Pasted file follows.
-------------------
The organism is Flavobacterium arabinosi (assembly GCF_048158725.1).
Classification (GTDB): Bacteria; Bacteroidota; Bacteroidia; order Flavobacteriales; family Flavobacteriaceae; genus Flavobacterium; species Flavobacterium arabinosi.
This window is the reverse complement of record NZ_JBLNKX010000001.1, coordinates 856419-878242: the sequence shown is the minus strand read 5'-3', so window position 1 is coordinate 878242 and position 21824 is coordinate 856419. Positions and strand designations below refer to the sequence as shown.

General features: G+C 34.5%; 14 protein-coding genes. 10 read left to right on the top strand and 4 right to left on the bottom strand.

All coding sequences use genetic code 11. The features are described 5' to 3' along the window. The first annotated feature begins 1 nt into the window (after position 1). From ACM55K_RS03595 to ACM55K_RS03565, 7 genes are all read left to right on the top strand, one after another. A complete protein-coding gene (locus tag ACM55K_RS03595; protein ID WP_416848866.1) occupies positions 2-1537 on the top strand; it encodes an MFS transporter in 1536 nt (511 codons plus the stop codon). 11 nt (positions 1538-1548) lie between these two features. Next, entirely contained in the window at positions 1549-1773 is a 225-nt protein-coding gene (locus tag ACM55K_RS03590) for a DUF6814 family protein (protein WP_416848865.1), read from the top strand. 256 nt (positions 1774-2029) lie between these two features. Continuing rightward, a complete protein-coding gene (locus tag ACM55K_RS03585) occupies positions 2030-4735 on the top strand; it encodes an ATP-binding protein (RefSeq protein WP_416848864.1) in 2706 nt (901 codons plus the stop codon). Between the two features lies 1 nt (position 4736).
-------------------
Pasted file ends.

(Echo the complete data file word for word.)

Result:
The organism is Flavobacterium arabinosi (assembly GCF_048158725.1).
Classification (GTDB): Bacteria; Bacteroidota; Bacteroidia; order Flavobacteriales; family Flavobacteriaceae; genus Flavobacterium; species Flavobacterium arabinosi.
This window is the reverse complement of record NZ_JBLNKX010000001.1, coordinates 856419-878242: the sequence shown is the minus strand read 5'-3', so window position 1 is coordinate 878242 and position 21824 is coordinate 856419. Positions and strand designations below refer to the sequence as shown.

General features: G+C 34.5%; 14 protein-coding genes. 10 read left to right on the top strand and 4 right to left on the bottom strand.

All coding sequences use genetic code 11. The features are described 5' to 3' along the window. The first annotated feature begins 1 nt into the window (after position 1). From ACM55K_RS03595 to ACM55K_RS03565, 7 genes are all read left to right on the top strand, one after another. A complete protein-coding gene (locus tag ACM55K_RS03595; protein ID WP_416848866.1) occupies positions 2-1537 on the top strand; it encodes an MFS transporter in 1536 nt (511 codons plus the stop codon). 11 nt (positions 1538-1548) lie between these two features. Next, entirely contained in the window at positions 1549-1773 is a 225-nt protein-coding gene (locus tag ACM55K_RS03590) for a DUF6814 family protein (protein WP_416848865.1), read from the top strand. 256 nt (positions 1774-2029) lie between these two features. Continuing rightward, a complete protein-coding gene (locus tag ACM55K_RS03585) occupies positions 2030-4735 on the top strand; it encodes an ATP-binding protein (RefSeq protein WP_416848864.1) in 2706 nt (901 codons plus the stop codon). Between the two features lies 1 nt (position 4736).